Federal authorities arrested former Obama White House advisor Seth Andrew on Tuesday for allegedly stealing hundreds of thousands of dollars from a charter school network he founded.
The Department of Justice (DOJ) announced Andrews’s arrest in a Tuesday press release. Andrew is facing charges of wire fraud, money laundering, and making false statements to a financial institution related to a scheme stealing $218,005 from his network of charter schools.
“As alleged, Seth Andrew abused his position as a founder of a charter school network to steal from the very same schools he helped create,” Manhattan U.S. Attorney Audrey Strauss said in a statement. “Andrew is not only alleged to have stolen the schools’ money but also to have used the stolen funds to obtain a savings on a mortgage for a multimillion-dollar Manhattan apartment. Thanks to the FBI’s diligent work, Andrew now faces federal charges for his alleged scheme.”
FBI Assistant Director William F. Sweeney Jr. added: “Locking into the lowest interest rate when applying for a loan is certainly the objective of every home buyer, but when you don’t have the necessary funds to put down, and you steal the money from your former employer to make up the difference, saving money in interest is likely to be the least of your concerns. We allege today that Andrew did just that, and since the employer he stole from was a charter school organization, the money he took belonged to an institution serving school-aged children. Today Andrew himself is learning one of life’s most basic lessons – what doesn’t belong to you is not yours for the taking.”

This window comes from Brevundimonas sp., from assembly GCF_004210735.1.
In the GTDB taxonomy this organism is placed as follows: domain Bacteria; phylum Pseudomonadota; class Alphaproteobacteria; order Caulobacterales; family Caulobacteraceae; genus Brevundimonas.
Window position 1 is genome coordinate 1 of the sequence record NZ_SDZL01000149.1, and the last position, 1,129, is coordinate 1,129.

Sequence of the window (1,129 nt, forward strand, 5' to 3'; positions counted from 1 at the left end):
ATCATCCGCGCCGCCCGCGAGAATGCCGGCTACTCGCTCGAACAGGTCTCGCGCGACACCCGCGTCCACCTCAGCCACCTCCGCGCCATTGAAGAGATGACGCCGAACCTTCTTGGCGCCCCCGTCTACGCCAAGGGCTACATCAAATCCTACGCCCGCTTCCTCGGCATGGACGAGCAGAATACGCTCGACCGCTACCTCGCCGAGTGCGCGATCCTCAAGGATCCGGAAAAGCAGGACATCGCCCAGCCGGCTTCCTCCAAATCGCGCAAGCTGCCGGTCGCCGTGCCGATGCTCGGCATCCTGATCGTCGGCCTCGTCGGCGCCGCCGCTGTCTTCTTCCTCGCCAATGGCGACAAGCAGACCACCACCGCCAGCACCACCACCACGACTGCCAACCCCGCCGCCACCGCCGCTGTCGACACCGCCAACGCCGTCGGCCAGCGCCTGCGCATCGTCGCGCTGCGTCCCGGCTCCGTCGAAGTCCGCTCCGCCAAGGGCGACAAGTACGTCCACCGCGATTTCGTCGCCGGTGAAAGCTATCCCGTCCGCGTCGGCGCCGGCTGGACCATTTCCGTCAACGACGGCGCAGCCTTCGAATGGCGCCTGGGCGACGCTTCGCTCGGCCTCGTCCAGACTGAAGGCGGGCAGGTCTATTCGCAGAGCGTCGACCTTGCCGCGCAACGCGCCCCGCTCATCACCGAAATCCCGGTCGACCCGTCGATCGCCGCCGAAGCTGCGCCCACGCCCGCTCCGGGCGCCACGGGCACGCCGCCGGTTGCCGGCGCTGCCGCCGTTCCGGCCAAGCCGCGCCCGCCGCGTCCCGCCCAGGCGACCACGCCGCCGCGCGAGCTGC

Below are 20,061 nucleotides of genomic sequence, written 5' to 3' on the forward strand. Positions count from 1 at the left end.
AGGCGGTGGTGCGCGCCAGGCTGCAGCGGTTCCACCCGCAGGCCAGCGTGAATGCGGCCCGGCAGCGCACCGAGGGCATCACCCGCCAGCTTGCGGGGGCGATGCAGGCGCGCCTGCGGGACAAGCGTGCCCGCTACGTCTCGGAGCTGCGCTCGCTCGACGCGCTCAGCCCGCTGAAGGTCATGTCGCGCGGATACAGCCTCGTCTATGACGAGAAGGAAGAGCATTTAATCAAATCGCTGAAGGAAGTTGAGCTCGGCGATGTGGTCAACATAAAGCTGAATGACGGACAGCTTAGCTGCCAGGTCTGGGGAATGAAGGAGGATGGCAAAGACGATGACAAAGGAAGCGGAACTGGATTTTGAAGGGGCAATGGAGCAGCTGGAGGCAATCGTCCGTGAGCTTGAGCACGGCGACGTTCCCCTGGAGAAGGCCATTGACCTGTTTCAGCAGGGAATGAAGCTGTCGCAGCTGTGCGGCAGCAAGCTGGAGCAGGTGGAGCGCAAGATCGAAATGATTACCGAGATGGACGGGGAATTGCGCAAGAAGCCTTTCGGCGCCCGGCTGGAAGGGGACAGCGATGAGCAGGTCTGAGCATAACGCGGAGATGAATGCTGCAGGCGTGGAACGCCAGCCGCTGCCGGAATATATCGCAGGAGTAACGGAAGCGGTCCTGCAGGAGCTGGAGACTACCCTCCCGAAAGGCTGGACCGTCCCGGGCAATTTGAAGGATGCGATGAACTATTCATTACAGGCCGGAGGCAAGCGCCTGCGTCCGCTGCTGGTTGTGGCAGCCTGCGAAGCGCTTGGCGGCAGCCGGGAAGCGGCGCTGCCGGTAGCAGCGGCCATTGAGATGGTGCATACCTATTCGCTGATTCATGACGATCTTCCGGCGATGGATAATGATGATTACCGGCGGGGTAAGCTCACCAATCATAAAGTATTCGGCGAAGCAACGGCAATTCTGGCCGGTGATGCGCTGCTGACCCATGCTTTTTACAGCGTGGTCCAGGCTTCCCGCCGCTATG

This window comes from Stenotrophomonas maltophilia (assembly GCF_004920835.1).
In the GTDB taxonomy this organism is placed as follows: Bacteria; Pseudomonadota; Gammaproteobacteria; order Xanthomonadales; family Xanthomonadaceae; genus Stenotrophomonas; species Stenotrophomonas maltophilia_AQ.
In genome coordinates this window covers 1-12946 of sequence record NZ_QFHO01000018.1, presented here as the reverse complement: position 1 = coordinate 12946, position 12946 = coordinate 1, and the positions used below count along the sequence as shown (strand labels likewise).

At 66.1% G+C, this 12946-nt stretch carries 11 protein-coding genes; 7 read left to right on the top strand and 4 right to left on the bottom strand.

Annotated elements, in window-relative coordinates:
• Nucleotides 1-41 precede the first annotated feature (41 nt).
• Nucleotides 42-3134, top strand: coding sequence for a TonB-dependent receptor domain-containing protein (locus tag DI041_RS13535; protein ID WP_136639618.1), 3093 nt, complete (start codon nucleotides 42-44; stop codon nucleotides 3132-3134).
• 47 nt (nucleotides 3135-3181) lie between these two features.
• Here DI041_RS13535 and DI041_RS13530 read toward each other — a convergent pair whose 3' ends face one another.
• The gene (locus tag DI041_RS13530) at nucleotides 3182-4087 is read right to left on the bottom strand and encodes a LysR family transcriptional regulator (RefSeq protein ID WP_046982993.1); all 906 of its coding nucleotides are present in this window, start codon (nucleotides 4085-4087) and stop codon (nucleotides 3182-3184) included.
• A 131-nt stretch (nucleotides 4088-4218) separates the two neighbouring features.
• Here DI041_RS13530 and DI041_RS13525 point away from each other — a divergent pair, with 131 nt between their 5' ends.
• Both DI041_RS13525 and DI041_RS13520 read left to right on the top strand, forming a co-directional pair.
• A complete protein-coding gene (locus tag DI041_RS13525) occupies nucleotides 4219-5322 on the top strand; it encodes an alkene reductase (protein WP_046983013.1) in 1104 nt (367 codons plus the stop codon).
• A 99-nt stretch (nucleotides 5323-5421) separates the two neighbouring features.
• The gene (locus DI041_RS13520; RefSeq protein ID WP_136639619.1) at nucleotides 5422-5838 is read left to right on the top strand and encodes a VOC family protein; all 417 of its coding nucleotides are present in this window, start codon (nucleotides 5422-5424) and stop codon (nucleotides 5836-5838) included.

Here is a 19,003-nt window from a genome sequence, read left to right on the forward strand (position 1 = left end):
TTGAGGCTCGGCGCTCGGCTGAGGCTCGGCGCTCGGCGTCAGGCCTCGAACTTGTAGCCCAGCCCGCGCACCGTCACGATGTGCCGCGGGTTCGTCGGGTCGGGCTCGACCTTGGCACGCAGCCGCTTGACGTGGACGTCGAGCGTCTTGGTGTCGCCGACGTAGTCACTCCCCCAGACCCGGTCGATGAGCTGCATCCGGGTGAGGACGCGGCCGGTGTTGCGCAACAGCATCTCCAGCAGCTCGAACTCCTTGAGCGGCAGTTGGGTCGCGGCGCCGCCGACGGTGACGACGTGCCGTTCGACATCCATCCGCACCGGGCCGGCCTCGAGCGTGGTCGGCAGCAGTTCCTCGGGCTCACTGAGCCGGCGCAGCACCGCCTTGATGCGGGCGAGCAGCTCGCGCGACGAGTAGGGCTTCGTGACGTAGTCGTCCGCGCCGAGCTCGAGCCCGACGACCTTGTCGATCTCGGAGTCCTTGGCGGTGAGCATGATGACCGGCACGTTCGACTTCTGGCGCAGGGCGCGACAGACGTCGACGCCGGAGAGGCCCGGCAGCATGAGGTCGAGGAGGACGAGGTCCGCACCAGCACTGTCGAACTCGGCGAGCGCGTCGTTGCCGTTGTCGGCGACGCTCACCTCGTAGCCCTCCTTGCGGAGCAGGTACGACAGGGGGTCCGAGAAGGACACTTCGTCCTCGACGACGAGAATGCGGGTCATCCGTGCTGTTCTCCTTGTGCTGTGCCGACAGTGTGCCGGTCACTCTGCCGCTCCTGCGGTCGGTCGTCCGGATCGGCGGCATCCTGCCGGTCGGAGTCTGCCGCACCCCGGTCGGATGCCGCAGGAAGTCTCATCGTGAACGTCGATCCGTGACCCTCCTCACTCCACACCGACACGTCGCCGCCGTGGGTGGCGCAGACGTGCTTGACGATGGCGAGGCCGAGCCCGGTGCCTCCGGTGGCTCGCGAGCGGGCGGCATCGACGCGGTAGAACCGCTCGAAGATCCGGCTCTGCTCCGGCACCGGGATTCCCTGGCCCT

Under former President Barack Obama, Andrew served as a top adviser to the secretary of Education, and later as a senior advisor in the White House Office of Educational Technology. The former White House advisor is married to CBS News anchor Lana Zak.
Andrew founded Democracy Prep Public Schools, a network of charter schools with branches in several states, in 2005. He left the network in 2013, according to an email sent to staff in the wake of Andrew’s arrest and obtained by CNBC.
“Seth left our network in 2013,” wrote Natasha Trivers, current CEO of Democracy Prep. “His alleged actions are a profound betrayal of all that we stand for and to you and your children, the scholars and families that we serve. To be clear, at no time did the alleged crimes pose any risk to our students, staff or operations in any way.”
“The network’s finances remain strong, and at no time did any of the activity by Seth Andrew have any adverse effect on our scholars or the functioning of our schools,” Trivers added.
Andrew allegedly stole out of three escrow accounts for the charter school network that were only supposed to be accessed should the network fail. Andrew allegedly closed out the accounts and withdrew the funds in part to buy a residence in New York, according to the DOJ release.
Andrew “is charged with one count of wire fraud, which carries a maximum sentence of 20 years in prison, one count of money laundering, which carries a maximum sentence of 20 years in prison, and one count of making a false statement to a bank, which carries a maximum sentence of 30 years in prison. The maximum potential sentences in this case are prescribed by Congress and are provided here for informational purposes only, as any sentencing of the defendant will be determined by the judge,” the DOJ release says.